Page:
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This resource is hosted by the Nelson Mandela Foundation, but was compiled and authored by Padraig O’Malley. It is the product of almost two decades of research and includes analyses, chronologies, historical documents, and interviews from the apartheid and post-apartheid eras.

Overview of 1994

In the opening months the final acts of brinkmanship were played out. Some, like the Ciskei's Oupa Gqozo, simply folded their cards & joined the TEC, a step that was contrary to the position adopted by the Freedom Alliance. Among right wing Afrikaners there was growing anxiety & anger as elections grew closer & their leaders fumbled for a way to extract concessions from the ANC & NP on the question of Afrikaner self determination. The AWB offered nothing more than a blustery promise to fight & the powerful oratory of Terreblanche. Both the government & the ANC, however, discounted the AWB as a real threat, a tiresome irritant capable of causing disruption but not a real threat to stability after the elections.

Constand Viljoen was another matter. The retired general commanded enormous respect in the SADF and among former members & in the countrywide network of commandos. His threat that he could mobilize a force of up to 30,000 to fight for the cause of Afrikaner self- determination had to be taken seriously. The ANC did not for a moment underestimate the turmoil & chaos that would erupt throughout the country if Viljoen was able to make good on his threat. The question was: how much of his threat was bravado & in the event that his threat was real would the SADF defend the "new " South Africa against an insurrection led by a soldier revered both by the rank & file & the officer corps?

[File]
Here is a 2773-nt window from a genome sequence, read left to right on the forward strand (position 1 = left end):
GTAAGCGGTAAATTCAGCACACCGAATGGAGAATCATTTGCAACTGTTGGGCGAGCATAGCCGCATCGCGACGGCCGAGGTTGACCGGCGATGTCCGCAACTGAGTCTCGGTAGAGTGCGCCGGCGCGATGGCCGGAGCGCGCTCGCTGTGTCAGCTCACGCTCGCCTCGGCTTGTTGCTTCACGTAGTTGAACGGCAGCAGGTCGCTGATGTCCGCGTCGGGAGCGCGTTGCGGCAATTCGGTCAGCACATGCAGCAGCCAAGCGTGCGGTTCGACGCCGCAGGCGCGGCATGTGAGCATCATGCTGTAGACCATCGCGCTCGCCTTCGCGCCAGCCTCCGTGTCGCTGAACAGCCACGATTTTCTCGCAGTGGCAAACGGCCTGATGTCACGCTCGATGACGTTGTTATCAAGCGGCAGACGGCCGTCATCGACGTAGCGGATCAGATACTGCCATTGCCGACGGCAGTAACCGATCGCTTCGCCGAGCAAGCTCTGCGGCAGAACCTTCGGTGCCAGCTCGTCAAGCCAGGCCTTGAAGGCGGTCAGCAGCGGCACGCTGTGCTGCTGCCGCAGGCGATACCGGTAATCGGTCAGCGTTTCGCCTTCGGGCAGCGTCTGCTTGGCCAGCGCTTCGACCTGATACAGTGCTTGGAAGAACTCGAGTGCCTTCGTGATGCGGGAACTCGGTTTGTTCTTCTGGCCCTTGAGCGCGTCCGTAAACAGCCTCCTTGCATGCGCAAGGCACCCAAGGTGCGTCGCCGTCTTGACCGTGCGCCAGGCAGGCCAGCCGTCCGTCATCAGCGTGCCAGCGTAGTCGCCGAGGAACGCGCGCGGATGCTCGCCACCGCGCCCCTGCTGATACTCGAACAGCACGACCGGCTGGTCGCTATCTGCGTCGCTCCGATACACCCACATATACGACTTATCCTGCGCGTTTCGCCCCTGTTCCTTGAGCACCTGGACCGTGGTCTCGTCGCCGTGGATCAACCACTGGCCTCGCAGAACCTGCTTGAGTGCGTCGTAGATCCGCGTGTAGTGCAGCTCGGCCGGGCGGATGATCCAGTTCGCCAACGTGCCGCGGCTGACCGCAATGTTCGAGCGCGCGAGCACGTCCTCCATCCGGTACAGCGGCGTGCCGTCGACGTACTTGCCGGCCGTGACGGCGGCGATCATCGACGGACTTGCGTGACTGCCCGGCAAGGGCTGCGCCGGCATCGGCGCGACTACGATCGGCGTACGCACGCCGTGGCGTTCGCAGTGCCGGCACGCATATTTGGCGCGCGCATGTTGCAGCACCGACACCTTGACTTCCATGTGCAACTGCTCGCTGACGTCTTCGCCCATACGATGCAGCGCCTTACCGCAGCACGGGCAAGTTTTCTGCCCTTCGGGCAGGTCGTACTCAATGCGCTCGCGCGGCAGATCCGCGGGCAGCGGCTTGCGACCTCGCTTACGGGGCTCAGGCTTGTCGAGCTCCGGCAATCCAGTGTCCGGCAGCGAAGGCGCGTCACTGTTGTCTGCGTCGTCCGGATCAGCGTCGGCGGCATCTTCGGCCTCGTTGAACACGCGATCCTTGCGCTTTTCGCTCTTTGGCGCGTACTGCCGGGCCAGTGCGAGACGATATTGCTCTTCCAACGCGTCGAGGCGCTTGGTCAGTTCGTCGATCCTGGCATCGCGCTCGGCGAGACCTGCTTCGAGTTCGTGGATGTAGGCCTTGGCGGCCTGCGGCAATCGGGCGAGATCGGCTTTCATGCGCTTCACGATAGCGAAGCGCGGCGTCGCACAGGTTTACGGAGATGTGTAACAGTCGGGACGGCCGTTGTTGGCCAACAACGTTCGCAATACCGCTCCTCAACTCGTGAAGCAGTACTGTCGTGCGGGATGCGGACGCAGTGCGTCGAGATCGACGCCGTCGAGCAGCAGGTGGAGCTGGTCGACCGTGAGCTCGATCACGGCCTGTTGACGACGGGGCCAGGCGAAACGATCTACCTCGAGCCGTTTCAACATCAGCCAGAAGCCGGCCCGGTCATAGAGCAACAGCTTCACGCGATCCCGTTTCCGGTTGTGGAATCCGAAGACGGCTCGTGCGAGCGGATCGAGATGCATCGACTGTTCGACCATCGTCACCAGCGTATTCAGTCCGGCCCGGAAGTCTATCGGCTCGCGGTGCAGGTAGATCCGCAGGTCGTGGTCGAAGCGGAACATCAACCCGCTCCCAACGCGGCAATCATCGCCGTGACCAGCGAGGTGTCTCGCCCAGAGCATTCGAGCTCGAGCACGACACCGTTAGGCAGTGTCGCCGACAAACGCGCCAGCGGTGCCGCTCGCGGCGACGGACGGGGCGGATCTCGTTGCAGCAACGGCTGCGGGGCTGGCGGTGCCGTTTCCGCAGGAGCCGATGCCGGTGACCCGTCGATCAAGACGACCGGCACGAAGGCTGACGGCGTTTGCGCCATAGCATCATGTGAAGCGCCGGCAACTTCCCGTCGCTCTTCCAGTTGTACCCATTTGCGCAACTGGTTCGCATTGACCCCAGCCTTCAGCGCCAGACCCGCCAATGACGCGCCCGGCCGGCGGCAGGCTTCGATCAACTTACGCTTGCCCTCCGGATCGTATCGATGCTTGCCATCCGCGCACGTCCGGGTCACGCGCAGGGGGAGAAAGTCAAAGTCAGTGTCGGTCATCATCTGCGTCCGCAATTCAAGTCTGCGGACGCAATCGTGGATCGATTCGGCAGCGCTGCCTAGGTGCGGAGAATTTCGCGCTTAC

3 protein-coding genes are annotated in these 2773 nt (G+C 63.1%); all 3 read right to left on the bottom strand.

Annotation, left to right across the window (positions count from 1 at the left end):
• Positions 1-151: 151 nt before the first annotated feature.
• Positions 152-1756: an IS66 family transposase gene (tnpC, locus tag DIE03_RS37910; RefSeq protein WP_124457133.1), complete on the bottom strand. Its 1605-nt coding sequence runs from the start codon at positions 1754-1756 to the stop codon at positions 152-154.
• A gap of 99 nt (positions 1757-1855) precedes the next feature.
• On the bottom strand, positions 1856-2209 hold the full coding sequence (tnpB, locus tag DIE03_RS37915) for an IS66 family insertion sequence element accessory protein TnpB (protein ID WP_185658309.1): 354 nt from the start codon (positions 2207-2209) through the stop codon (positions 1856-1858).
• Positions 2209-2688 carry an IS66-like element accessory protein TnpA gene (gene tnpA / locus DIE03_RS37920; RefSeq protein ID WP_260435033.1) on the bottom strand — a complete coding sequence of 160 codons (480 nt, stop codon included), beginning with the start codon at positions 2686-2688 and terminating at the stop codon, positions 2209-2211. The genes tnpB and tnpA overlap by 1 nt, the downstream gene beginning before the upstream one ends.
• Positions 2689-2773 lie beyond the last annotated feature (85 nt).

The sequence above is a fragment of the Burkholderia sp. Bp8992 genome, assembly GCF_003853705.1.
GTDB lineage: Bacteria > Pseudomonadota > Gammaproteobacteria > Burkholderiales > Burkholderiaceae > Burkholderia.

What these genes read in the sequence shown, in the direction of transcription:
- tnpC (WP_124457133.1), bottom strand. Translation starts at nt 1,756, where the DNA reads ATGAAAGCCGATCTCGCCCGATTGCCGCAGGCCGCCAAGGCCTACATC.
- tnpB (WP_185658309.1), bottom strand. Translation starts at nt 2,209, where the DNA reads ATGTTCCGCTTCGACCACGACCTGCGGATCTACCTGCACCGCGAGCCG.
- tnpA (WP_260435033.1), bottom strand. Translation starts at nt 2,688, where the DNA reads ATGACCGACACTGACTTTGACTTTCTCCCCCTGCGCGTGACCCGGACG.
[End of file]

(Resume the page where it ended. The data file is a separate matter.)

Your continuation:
When the deadline of 10 February for the registration of parties for the elections passed &, Inkatha, the CP, the Afrikaner Volksfront, and the government of Bophuthatswana had failed to register the deadline was extended. Buthelezi further raised the ante when he told his supporters to form self defence units to defend themselves & resist the rule of the ANC & "their communist surrogates." "We must defend our communities with all our might," he warned. "We must defend & fight back." Zulu King Goodwill Zwelithini told President de Klerk that he was prepared to set up a Zulu Kingdom. In a memorandum he presented to De Klerk, the King rejected South Africa's interim constitution. Undeterred by the political commotion the IEC hired 10,300 election monitors.

In an effort to somehow bring Inkatha & the Freedom Alliance into the fold the ANC & NP offered concessions: a constitutional principle on self determination, mechanisms to consider the feasibility of a volkststat, two ballot papers (national & provincial), a provision enabling provinces to draft their own constitution & raise taxes, a principle ensuring that the final constitution did not substantially diminish provincial powers, & the granting authority to provinces to rename their provinces, with Natal renamed KwaZulu/ Natal. The IFP did not bite.